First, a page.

While brightly-colored items like ube and starfruit might get the food trend spotlight, it seems interest in the lowly sweet potato is also on the up-and-up. Thanks to its versatile texture and flavor, and its high fiber and antioxidant properties — that make it a favorite of Paleo and Keto diet devotees —year-round demand for the sweet potato is on the rise.

In fact, Americans eat nearly double the amount of sweet potatoes today as they did 10 years ago. Farmers have increased production to meet this demand, harvesting nearly 40 percent more sweet potatoes in 2017 than they did in 2012. According to a recent Wall Street Journal article, “It has become the ingredient you can’t escape.” Restaurant menus feature the tuber twice as often as they did four years ago; you can find everything from sweet potato hummus and pasta to sweet potato waffles on grocery store shelves; and a whole slew of cookbooks are devoted to sweet potato recipes alone.

If you are one of those folks eating more sweet potatoes than ever, then you might find yourself with more of them than you know what to do with. We know that cooking a lot of one thing leads to leftovers, which often leads to waste. In order to cut back on that waste — waste of time, food and money — here are the best sweet potato recipes to use them up.

Raw Sweet Potato Recipes

Whether your CSA box included 5 pounds of sweet potatoes, or you bought a bunch on sale at the market, if you end up with an oversupply of the sweet tubers, there’s good news: they store very well. Keep them in a cool, dry area away from light and they will keep for several weeks. Don’t put them in the fridge — the cold and moisture will accelerate their decline. When you are ready to cook them, all you need to do is give them a good scrub. The peels are perfectly edible, and packed with nutrients. Then you can boil, roast or cook them in one of these many ways:

  • Sweet Potato Fries: The sweet side you can sub in with your burger, sweet potato fries are somehow so much better than the vanilla version. They are easier to make at home too. This New York Times recipe — which has more than 2,000 reviews! — is baked rather than fried, meaning no greasy mess.
  • Mashed: Mashed potatoes are good. Mashed sweet potatoes are better. Make them sweet with cinnamon and maple syrup, add savory flavor with garlic and rosemary. Mashed sweet potatoes also make a great topping for shepherd’s pie.
  • Hash: This is an easy breakfast (or breakfast for dinner) recipe that uses a lot of sweet potatoes. Dice the potatoes, roast along with other veggies, like mushrooms and onion, as well as your choice of protein (or not), and crack a few eggs on the top at the end.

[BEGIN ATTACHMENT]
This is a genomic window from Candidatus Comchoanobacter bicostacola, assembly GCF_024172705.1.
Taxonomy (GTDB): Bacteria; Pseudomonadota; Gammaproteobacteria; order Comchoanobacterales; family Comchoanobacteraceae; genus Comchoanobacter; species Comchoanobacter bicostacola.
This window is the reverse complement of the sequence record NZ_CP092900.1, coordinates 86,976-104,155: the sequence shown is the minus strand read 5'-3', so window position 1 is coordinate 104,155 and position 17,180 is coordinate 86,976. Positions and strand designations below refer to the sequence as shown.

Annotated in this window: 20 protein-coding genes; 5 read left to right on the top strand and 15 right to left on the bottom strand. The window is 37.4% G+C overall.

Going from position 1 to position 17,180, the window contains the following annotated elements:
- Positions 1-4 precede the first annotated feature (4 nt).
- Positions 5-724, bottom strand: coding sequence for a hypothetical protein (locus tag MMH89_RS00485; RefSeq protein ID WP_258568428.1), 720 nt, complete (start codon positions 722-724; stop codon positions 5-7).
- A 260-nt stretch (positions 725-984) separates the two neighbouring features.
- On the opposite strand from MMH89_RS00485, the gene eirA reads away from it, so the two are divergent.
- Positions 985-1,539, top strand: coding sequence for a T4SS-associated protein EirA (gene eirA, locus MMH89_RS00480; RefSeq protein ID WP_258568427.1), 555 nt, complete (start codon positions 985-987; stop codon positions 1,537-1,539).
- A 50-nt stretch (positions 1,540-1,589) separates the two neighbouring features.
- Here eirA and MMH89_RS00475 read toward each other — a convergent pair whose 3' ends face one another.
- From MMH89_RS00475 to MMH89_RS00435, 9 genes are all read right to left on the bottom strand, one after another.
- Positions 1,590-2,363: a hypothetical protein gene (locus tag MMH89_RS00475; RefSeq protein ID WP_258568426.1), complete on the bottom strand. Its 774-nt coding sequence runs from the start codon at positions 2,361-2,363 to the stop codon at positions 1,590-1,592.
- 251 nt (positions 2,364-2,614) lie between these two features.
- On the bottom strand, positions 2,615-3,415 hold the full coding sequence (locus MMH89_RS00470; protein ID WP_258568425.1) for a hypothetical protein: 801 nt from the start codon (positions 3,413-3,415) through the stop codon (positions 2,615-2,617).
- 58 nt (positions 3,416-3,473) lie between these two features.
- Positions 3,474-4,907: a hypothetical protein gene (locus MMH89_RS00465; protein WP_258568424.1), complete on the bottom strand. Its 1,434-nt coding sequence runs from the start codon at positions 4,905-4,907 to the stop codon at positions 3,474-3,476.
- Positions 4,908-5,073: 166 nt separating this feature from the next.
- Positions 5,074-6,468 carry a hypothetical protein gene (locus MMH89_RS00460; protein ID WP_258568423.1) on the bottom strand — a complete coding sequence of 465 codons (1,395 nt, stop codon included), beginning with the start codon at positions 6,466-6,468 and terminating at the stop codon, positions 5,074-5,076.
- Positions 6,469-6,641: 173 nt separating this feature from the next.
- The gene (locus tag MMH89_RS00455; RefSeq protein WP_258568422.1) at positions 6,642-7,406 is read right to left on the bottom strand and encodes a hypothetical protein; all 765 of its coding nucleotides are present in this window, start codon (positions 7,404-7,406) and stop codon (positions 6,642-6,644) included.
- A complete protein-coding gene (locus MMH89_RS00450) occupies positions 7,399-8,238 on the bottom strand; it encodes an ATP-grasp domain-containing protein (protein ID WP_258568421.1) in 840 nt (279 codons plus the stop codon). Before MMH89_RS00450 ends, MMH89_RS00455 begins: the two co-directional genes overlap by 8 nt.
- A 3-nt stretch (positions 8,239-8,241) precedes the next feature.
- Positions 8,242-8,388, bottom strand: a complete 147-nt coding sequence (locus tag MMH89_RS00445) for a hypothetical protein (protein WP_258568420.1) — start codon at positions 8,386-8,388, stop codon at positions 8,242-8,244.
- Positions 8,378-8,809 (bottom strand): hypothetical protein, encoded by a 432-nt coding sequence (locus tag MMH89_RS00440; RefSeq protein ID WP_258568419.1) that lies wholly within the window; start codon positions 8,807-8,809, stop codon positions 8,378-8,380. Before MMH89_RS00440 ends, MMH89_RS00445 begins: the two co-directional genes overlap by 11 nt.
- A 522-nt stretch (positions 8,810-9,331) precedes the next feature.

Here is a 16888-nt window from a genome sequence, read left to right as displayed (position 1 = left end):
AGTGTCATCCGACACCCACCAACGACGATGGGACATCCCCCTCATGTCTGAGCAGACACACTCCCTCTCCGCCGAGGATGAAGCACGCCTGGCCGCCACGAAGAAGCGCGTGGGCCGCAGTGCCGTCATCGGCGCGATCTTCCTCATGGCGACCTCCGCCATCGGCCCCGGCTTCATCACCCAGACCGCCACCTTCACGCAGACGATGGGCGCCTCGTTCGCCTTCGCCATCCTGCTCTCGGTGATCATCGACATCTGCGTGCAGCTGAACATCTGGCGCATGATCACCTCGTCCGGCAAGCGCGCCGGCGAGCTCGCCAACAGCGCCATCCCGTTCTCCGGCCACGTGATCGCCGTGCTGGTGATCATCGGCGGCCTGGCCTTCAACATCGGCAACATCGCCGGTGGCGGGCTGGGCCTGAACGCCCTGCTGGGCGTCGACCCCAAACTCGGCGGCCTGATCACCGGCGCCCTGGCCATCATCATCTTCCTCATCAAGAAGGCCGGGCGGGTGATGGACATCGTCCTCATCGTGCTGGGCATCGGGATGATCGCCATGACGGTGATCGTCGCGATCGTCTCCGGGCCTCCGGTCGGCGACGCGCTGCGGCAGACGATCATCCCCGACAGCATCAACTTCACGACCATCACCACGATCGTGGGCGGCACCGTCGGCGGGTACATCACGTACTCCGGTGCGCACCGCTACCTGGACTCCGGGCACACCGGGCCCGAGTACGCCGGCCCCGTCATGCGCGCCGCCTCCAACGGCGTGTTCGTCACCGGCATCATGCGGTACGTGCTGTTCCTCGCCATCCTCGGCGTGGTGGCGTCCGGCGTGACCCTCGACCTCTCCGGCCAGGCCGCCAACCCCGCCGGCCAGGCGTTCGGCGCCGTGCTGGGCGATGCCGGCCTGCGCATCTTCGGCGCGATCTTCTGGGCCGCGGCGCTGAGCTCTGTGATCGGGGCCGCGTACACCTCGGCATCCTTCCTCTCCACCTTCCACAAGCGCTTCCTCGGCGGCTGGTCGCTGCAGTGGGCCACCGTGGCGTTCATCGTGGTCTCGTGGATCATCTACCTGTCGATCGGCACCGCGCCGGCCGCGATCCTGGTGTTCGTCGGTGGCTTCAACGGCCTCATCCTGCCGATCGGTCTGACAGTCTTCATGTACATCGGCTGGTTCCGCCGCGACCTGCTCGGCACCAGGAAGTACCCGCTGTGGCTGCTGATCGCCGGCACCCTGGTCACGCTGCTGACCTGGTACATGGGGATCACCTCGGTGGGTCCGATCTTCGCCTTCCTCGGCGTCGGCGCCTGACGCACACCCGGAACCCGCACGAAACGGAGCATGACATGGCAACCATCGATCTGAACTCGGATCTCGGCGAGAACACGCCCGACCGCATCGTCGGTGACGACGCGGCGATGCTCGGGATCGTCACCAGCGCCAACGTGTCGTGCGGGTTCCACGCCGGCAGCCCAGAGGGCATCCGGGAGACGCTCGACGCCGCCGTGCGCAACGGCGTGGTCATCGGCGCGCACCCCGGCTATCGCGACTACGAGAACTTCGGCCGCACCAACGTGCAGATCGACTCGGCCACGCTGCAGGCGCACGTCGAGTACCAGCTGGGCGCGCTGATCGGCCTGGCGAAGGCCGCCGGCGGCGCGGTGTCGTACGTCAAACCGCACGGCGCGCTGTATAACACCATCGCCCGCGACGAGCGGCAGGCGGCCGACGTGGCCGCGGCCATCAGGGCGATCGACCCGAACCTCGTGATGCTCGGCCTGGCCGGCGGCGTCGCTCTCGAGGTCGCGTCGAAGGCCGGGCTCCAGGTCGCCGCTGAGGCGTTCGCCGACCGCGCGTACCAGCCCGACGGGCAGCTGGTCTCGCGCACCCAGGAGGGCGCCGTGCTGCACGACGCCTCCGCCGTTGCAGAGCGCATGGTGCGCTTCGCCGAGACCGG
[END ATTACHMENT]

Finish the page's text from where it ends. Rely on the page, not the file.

• Fritters: Whether you call them latkes, potato pancakes or fritters, sweet potatoes are a great vegetable to use for shallow-fried pancakes. Make them purely sweet potato, or use them in with a combination of other root vegetables.
  • Gratin: A mix of cream, cheese, herbs and sweet potato, sweet potato gratin an aromatic and comforting winter recipe. It makes a great Thanksgiving side; save any leftover sweet potato scraps to mix into mashed potatoes.

Sweet Potato Peel Recipes

  • Potato Peel Chips: Although you don’t need to peel sweet potatoes, some people don’t like the texture of the potato flesh and skin combined, and if that’s you, you still don’t need to throw them away! Instead, toss with a little oil, salt and spices (think cinnamon, cumin and/or paprika), and bake until crispy. These make a great snack and can be tossed into a salad or sprinkled on top of oatmeal for a sweet crunch.

How to Preserve Sweet Potatoes 

  • Freeze: To stock up on sweet potatoes, you can freeze them for up to 12 months. Cook the potatoes first, either by boiling, baking or baking and then mashing. Cool completely, and store in an airtight container in the freezer.
  • Dehydrate: Create your own sweet potato chips by thinly slicing the sweet potatoes — either with a mandolin or sharp knife — and drying them out in an oven set to the lowest temperature or in a dehydrator.
  • Can: Keep your sweet potatoes ready throughout the year by canning them. Using a light simple syrup helps keep them flavorful without being too sweet.   
bowl of roasted sweet potatoes, spinach, sunflower seeds
Roasted Winter Vegetable Bowls with Couscous, Romesco Sauce, and Tahini Drizzle, “The Meatless Monday Family Cookbook: Kid-Friendly, Plant-Based Recipes” by Jenn Sebestyen

Recipe: Roasted Winter Vegetable Bowls with Couscous, Romesco Sauce, and Tahini Drizzle 

Jenn Sebestyen, “The Meatless Monday Family Cookbook: Kid-Friendly, Plant-Based Recipes”